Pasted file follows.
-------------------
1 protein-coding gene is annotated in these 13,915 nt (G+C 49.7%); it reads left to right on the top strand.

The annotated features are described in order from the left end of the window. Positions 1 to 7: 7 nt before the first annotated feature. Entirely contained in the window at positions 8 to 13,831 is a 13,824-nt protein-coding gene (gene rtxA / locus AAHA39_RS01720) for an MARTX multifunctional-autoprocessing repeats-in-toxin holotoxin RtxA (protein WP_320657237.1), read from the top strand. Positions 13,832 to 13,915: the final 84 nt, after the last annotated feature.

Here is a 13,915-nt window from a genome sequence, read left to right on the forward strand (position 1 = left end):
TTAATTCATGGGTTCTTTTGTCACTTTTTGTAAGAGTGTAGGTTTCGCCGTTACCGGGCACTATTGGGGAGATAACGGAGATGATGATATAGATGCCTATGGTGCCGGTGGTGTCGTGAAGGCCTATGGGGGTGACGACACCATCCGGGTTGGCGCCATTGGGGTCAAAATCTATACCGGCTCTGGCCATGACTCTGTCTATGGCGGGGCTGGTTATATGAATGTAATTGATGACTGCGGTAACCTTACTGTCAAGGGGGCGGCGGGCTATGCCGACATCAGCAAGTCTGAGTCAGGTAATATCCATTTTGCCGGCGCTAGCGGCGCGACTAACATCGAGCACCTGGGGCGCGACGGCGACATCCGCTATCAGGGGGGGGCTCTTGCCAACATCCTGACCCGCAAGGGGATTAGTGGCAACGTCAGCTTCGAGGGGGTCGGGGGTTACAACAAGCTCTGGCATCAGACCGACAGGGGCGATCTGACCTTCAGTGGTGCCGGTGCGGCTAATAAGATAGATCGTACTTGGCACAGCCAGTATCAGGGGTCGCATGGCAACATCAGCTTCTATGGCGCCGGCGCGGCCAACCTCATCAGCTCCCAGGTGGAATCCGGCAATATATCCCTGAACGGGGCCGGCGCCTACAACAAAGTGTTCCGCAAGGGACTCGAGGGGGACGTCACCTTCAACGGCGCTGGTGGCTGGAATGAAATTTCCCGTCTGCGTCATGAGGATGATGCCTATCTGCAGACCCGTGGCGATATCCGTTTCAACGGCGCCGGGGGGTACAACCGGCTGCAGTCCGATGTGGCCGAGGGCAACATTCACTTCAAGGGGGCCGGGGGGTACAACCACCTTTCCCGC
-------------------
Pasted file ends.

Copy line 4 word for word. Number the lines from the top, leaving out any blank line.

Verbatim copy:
TTAATTCATGGGTTCTTTTGTCACTTTTTGTAAGAGTGTAGGTTTCGCCGTTACCGGGCACTATTGGGGAGATAACGGAGATGATGATATAGATGCCTATGGTGCCGGTGGTGTCGTGAAGGCCTATGGGGGTGACGACACCATCCGGGTTGGCGCCATTGGGGTCAAAATCTATACCGGCTCTGGCCATGACTCTGTCTATGGCGGGGCTGGTTATATGAATGTAATTGATGACTGCGGTAACCTTACTGTCAAGGGGGCGGCGGGCTATGCCGACATCAGCAAGTCTGAGTCAGGTAATATCCATTTTGCCGGCGCTAGCGGCGCGACTAACATCGAGCACCTGGGGCGCGACGGCGACATCCGCTATCAGGGGGGGGCTCTTGCCAACATCCTGACCCGCAAGGGGATTAGTGGCAACGTCAGCTTCGAGGGGGTCGGGGGTTACAACAAGCTCTGGCATCAGACCGACAGGGGCGATCTGACCTTCAGTGGTGCCGGTGCGGCTAATAAGATAGATCGTACTTGGCACAGCCAGTATCAGGGGTCGCATGGCAACATCAGCTTCTATGGCGCCGGCGCGGCCAACCTCATCAGCTCCCAGGTGGAATCCGGCAATATATCCCTGAACGGGGCCGGCGCCTACAACAAAGTGTTCCGCAAGGGACTCGAGGGGGACGTCACCTTCAACGGCGCTGGTGGCTGGAATGAAATTTCCCGTCTGCGTCATGAGGATGATGCCTATCTGCAGACCCGTGGCGATATCCGTTTCAACGGCGCCGGGGGGTACAACCGGCTGCAGTCCGATGTGGCCGAGGGCAACATTCACTTCAAGGGGGCCGGGGGGTACAACCACCTTTCCCGC